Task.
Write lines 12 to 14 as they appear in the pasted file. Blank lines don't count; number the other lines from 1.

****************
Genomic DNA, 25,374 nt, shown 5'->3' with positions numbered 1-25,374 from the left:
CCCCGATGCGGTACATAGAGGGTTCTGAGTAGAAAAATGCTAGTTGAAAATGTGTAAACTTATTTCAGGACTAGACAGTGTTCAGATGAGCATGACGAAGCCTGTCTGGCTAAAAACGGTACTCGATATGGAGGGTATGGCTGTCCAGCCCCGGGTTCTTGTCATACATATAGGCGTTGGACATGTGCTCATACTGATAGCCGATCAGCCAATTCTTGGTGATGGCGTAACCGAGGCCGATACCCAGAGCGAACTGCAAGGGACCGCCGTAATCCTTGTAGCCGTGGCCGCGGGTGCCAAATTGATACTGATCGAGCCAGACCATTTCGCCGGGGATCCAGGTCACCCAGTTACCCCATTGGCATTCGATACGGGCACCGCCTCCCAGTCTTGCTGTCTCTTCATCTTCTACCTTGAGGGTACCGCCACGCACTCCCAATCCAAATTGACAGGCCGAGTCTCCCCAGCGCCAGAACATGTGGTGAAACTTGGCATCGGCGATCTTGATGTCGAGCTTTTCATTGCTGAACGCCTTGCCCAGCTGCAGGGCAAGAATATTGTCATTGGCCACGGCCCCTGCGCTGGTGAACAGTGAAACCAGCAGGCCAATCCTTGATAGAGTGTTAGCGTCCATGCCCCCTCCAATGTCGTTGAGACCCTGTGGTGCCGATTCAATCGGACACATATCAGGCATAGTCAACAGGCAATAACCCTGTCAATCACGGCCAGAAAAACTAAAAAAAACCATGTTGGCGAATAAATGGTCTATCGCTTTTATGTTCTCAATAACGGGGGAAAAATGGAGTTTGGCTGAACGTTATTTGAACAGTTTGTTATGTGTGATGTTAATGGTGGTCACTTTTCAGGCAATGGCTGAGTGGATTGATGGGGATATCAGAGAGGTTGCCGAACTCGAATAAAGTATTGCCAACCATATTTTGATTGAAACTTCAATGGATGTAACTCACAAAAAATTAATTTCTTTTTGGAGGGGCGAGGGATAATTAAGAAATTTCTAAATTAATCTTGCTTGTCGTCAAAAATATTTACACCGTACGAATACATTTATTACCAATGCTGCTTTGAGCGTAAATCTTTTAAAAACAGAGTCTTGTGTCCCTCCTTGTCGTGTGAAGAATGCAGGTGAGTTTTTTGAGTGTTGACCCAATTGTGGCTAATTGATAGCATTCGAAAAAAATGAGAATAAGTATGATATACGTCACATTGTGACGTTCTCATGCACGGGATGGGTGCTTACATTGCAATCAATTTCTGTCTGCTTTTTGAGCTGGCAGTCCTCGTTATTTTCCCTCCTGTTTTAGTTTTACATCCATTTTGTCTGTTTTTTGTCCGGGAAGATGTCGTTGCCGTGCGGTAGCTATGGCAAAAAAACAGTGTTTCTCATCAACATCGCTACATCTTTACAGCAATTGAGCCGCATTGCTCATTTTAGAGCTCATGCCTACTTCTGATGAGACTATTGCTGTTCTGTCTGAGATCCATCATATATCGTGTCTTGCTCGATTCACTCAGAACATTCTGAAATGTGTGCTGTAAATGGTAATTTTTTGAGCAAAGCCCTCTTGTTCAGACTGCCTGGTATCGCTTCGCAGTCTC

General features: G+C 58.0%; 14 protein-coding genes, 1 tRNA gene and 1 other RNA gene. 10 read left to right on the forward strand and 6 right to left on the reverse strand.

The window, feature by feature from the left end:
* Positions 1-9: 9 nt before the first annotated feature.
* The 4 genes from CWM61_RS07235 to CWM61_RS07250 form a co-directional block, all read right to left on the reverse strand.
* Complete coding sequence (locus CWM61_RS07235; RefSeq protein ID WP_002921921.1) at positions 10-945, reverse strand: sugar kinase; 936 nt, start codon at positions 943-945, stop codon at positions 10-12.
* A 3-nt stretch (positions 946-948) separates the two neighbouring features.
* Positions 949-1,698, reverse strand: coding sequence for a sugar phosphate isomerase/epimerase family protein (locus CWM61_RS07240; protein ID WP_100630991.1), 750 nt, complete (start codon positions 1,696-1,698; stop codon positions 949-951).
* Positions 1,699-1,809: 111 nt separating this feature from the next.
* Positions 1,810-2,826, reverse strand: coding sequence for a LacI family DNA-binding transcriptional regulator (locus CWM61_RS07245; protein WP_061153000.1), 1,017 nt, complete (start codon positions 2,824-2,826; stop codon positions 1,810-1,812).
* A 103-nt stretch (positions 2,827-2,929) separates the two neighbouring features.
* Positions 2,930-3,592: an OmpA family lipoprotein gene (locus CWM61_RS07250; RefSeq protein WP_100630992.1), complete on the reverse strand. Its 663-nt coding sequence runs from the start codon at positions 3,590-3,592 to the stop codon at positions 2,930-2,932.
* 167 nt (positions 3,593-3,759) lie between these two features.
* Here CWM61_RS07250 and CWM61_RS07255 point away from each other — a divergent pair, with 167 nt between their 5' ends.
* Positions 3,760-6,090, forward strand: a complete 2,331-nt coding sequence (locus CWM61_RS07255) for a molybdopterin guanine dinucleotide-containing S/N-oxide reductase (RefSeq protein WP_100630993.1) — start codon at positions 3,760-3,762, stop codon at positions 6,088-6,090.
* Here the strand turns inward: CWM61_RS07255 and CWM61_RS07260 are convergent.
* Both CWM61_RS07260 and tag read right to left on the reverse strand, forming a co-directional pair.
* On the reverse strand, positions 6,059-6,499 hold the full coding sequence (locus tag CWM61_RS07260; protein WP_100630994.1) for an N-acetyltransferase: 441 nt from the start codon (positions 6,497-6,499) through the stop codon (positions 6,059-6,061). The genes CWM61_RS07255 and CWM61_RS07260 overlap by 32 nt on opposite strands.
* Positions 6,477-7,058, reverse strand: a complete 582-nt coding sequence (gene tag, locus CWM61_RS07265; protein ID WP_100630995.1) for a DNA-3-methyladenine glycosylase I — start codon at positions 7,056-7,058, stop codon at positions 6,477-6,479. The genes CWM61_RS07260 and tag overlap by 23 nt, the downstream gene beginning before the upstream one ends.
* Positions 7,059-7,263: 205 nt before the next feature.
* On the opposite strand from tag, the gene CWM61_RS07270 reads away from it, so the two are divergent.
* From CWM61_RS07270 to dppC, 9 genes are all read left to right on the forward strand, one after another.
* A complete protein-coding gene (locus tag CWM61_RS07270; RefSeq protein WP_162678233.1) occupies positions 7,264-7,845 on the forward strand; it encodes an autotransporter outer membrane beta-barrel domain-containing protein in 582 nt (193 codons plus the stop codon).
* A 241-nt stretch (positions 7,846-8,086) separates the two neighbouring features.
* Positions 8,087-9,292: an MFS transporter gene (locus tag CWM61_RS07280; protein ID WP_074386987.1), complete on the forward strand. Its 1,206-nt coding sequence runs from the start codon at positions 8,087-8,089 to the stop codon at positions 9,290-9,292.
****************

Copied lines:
* A 103-nt stretch (positions 2,827-2,929) separates the two neighbouring features.
* Positions 2,930-3,592: an OmpA family lipoprotein gene (locus CWM61_RS07250; RefSeq protein WP_100630992.1), complete on the reverse strand. Its 663-nt coding sequence runs from the start codon at positions 3,590-3,592 to the stop codon at positions 2,930-2,932.
* 167 nt (positions 3,593-3,759) lie between these two features.